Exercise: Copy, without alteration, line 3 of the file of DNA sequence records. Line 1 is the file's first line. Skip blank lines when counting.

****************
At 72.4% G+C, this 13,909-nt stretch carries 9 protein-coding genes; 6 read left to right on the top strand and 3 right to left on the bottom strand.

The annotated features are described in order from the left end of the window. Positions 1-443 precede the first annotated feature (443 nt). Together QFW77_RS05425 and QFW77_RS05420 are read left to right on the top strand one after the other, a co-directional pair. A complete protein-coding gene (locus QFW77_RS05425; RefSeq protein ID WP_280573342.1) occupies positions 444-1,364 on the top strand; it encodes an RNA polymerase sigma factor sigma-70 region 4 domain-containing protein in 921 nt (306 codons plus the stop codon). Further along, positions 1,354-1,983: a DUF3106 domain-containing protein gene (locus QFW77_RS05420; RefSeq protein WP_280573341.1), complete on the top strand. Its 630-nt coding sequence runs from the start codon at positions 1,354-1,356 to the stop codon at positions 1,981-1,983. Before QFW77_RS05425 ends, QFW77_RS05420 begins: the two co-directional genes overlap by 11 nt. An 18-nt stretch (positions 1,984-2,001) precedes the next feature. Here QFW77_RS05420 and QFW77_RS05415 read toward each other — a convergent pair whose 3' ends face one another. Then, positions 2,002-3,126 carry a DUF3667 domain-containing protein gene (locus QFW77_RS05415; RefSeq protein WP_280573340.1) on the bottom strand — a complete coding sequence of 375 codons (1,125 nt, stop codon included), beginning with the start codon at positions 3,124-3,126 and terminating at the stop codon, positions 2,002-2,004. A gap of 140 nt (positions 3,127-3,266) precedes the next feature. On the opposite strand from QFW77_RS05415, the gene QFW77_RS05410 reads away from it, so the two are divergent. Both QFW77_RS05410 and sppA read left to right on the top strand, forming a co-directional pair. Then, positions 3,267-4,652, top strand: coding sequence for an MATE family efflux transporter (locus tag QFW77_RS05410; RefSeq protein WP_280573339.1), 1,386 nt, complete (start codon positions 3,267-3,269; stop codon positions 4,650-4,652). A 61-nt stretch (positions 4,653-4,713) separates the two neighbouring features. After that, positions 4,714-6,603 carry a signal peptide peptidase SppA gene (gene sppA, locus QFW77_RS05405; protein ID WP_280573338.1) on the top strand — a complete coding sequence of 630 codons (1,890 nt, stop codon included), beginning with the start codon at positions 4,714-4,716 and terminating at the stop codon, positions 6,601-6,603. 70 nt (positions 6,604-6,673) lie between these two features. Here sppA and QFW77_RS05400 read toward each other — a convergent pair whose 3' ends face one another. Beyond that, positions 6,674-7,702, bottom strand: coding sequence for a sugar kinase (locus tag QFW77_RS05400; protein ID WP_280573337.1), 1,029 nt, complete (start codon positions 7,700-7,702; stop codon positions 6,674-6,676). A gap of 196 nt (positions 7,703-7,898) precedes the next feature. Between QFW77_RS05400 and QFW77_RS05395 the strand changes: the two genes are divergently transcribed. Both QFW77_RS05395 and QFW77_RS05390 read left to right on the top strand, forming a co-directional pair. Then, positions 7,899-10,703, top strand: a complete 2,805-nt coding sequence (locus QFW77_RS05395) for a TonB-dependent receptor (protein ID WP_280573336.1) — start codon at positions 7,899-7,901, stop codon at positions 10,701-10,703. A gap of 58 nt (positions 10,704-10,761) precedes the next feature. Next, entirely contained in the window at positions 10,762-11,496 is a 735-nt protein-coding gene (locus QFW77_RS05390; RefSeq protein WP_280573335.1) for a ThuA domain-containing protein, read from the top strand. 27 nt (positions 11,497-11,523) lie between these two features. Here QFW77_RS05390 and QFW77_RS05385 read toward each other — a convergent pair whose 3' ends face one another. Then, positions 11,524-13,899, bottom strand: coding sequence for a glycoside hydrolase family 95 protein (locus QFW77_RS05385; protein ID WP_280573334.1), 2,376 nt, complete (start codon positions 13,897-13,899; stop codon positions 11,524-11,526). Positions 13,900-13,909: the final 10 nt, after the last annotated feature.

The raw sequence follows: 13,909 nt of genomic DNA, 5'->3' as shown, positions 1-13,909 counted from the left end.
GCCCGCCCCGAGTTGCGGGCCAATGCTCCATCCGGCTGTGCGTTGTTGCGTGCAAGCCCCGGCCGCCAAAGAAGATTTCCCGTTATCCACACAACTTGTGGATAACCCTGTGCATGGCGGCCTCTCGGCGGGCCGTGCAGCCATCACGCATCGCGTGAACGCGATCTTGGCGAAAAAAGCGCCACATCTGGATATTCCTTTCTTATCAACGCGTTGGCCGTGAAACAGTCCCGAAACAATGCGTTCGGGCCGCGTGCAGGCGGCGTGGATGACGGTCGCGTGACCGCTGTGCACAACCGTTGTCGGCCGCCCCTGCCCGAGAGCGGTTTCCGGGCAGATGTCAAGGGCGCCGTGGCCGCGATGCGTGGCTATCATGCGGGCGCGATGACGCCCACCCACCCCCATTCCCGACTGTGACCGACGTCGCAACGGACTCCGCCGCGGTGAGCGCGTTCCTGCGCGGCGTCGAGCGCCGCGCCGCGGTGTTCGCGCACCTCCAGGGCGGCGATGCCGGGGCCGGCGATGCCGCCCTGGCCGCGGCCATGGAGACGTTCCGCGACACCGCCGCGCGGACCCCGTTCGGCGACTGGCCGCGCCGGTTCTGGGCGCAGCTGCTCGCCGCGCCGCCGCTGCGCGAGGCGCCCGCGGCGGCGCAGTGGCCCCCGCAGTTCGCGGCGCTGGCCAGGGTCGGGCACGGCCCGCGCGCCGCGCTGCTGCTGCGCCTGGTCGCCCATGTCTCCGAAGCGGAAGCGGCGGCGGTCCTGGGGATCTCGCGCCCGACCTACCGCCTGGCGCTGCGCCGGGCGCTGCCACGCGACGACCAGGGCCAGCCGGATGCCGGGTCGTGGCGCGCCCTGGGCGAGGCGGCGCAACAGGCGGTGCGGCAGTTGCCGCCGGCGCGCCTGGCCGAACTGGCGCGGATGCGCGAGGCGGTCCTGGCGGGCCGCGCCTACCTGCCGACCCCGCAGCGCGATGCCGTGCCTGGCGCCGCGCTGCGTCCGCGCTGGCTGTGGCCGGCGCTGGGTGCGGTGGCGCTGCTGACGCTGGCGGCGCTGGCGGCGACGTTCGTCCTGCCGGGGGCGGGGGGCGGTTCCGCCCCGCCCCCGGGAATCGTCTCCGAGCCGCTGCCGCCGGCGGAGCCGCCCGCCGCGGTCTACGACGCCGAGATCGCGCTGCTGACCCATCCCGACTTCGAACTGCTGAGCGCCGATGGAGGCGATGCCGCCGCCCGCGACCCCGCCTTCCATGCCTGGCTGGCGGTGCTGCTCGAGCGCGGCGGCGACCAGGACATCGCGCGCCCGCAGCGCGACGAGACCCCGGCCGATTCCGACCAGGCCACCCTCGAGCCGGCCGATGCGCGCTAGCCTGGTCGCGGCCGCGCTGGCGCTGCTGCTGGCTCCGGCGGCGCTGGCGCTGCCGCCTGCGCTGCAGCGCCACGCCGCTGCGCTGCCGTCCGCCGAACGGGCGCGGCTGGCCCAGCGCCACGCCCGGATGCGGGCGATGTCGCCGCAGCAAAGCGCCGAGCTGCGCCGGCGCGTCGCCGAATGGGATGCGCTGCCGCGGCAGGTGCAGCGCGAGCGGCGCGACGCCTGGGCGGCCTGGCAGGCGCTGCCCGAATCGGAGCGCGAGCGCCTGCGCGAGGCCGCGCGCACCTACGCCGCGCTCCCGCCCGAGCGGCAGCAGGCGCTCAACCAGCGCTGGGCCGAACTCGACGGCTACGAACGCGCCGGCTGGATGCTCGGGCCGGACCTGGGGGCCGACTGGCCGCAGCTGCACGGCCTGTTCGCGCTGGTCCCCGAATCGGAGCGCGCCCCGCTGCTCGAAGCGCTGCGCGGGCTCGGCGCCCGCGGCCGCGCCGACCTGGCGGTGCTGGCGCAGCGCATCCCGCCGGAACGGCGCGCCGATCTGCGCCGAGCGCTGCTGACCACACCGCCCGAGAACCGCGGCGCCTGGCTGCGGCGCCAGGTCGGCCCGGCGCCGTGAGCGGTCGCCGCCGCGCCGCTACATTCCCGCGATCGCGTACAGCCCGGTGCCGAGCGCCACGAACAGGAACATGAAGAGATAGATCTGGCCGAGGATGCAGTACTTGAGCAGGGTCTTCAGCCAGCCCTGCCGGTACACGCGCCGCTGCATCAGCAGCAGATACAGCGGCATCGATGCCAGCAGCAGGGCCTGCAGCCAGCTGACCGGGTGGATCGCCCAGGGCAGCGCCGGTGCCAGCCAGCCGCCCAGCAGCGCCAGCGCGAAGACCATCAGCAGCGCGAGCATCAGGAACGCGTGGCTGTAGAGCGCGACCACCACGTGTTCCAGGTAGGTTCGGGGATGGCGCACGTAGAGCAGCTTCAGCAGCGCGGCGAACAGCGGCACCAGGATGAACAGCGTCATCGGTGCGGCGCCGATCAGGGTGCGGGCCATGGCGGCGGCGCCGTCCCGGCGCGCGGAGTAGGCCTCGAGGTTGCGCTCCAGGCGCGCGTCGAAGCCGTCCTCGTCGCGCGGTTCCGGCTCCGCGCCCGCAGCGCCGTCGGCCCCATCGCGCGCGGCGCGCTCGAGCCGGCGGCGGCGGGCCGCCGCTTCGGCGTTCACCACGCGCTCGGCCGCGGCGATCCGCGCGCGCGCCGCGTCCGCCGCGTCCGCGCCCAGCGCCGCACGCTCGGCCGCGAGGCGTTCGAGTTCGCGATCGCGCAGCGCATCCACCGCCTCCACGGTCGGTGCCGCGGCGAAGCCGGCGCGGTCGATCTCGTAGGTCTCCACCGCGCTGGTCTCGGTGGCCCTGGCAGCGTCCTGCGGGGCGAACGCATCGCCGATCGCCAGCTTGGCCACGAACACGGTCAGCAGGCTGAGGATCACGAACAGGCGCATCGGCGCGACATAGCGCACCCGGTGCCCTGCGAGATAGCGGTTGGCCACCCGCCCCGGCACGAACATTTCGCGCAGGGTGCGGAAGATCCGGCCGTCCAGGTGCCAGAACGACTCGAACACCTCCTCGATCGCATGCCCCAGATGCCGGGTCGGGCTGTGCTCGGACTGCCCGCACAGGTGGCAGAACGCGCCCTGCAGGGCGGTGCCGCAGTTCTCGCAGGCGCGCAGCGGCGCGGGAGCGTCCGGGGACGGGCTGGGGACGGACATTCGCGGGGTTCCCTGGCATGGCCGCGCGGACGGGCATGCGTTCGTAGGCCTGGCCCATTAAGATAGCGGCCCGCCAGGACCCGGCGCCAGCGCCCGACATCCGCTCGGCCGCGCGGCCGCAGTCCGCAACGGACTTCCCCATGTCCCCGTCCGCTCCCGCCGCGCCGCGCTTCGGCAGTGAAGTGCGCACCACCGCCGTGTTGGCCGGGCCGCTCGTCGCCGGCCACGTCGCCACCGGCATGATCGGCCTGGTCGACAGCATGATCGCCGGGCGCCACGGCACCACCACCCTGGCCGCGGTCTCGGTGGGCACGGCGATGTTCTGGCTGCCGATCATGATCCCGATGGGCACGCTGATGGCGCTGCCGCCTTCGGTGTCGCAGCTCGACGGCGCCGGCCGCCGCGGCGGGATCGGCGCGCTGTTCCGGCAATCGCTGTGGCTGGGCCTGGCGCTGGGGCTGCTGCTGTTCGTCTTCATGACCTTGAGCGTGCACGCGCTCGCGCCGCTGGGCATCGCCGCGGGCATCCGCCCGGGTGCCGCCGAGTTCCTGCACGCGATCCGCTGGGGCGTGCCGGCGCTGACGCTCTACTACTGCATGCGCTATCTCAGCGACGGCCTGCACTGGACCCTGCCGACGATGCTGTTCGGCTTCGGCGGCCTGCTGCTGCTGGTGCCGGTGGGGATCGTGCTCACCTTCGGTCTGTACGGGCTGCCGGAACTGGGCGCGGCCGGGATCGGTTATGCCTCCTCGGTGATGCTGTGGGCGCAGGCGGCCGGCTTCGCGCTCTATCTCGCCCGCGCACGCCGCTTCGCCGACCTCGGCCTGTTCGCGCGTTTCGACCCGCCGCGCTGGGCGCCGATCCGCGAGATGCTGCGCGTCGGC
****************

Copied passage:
The raw sequence follows: 13,909 nt of genomic DNA, 5'->3' as shown, positions 1-13,909 counted from the left end.